This article was written by Alex J. Haas
This article was published in the 1976 Baseball Research Journal
Official scoring of major league games has been a controversial business over the years. The decision for or against the hometown player is open to criticism. The scoring of one-hit and/or no-hit games has been a touchy issue. In recent years some newspapers have been reluctant to have their writers serve as official scorers.
The controversy over the 8 hits awarded to Nap Lajoie in the season-ending twinbill with the Browns in 19 10 had a number of ramifications. The official scoring was one of the factors in the close batting race between Lajoie and Ty Cobb. In the February 1911 American League meeting, President Ban Johnson recommended that the identity of official scorers be kept secret so that they are not subject to the pressures, the conflicting interests and influences which are unavoidable if they are known publicly.
The Chicago Tribune reported that the plan of withdrawing the official scoring from those influences was not a new one. It was tried successfully by the Chicago National League club when A. G. Spalding was its president. From 1882 to 1891 the official scorer for the home games of the Chicagos was known to the officials of the league only as “E. G. Green.” That the scoring was done by Mrs. Elisa Green Williams, mother of C. G. Williams, later treasurer of the Cubs, was known only to herself and President Spalding until years afterward. Speaking of the incident, Treasurer Williams said:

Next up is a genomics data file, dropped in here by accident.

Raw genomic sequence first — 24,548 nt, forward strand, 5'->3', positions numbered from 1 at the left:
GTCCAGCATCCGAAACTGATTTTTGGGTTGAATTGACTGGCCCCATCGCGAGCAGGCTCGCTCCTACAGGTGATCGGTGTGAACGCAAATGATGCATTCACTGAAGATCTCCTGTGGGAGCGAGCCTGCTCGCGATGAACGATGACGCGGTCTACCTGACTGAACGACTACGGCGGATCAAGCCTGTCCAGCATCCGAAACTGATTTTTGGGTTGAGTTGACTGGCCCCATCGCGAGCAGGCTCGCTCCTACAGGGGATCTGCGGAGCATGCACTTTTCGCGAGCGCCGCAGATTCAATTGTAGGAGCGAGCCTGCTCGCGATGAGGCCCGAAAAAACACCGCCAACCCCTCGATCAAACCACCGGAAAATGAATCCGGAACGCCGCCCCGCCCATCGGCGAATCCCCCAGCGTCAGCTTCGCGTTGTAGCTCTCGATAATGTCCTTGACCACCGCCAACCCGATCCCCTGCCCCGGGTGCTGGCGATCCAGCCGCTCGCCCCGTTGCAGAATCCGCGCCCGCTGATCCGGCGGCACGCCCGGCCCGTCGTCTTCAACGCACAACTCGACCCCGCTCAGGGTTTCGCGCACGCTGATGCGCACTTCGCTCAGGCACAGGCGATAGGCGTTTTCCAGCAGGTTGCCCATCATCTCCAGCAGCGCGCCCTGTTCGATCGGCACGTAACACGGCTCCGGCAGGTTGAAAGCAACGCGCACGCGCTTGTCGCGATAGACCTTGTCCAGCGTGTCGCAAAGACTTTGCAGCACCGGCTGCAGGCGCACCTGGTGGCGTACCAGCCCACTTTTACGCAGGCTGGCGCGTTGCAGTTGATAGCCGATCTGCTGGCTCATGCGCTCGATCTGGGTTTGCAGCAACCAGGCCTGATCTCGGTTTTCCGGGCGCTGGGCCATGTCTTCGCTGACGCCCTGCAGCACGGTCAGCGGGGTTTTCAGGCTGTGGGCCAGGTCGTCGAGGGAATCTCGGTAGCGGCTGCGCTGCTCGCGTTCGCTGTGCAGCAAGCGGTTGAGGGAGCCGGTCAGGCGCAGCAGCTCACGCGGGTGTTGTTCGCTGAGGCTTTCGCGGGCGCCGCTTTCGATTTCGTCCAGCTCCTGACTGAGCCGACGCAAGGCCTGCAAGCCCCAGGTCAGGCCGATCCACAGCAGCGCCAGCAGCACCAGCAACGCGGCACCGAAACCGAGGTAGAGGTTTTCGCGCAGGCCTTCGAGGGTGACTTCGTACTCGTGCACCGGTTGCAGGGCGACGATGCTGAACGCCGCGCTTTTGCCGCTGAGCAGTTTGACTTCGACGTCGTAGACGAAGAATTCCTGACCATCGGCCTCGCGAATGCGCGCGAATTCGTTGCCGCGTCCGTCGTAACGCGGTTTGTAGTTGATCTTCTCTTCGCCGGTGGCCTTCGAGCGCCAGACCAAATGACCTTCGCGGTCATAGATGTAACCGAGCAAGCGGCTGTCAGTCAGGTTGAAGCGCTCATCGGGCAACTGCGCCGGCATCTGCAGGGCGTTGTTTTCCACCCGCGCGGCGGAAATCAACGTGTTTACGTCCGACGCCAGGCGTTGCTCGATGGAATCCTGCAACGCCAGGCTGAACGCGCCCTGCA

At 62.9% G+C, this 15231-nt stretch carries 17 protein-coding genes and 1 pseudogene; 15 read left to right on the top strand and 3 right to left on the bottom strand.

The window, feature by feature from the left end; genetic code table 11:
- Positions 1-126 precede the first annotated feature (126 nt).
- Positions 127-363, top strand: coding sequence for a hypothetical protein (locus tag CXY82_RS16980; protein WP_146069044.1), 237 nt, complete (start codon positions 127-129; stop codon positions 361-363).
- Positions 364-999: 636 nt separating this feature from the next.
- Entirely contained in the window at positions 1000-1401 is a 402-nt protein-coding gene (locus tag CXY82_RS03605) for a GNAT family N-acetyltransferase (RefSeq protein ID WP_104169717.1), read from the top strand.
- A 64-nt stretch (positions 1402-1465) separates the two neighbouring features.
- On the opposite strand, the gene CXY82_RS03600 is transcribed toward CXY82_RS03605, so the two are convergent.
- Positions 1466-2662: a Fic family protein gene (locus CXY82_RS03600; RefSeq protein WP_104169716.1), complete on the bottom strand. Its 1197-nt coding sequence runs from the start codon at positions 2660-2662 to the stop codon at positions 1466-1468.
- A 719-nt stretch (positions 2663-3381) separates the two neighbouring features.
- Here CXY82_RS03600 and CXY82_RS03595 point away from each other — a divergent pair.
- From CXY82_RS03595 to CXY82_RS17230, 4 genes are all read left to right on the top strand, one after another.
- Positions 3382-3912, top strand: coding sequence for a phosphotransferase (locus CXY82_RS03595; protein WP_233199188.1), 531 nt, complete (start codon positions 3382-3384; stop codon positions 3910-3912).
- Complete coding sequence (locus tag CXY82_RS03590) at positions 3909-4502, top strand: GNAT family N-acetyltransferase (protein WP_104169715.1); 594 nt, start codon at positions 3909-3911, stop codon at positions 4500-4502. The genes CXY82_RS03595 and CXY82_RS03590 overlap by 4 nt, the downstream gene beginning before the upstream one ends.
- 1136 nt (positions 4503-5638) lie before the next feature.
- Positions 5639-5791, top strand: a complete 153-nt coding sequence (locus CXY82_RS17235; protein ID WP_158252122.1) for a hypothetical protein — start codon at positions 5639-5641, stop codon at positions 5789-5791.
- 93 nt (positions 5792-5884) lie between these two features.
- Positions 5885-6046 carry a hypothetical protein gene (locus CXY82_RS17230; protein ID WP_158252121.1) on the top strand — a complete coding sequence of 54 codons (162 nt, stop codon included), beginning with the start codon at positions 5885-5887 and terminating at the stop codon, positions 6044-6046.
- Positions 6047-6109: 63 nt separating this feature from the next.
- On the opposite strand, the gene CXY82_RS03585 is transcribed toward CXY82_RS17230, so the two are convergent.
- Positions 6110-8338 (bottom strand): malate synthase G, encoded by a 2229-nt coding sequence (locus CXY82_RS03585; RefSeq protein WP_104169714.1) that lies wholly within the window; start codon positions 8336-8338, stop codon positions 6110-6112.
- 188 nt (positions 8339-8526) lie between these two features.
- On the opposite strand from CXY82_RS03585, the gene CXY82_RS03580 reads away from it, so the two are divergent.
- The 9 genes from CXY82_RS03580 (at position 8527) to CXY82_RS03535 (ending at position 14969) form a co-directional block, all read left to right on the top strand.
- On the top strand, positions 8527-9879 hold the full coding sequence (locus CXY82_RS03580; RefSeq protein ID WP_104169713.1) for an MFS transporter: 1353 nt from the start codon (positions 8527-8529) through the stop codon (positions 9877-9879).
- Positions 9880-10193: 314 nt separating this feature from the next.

“Manager Anson never knew who was official scorer for the club, nor did any of the players, newspapers or the public. My mother usually sat between Mrs. Anson and Mrs. Dalrymple at the games and they did not know she was official scorer. I used to mail the scores to league headquarters for her and I did not know it. In signing the scores she used her maiden name, and even Nick Young, who received them, did not know who E. G. Green was.”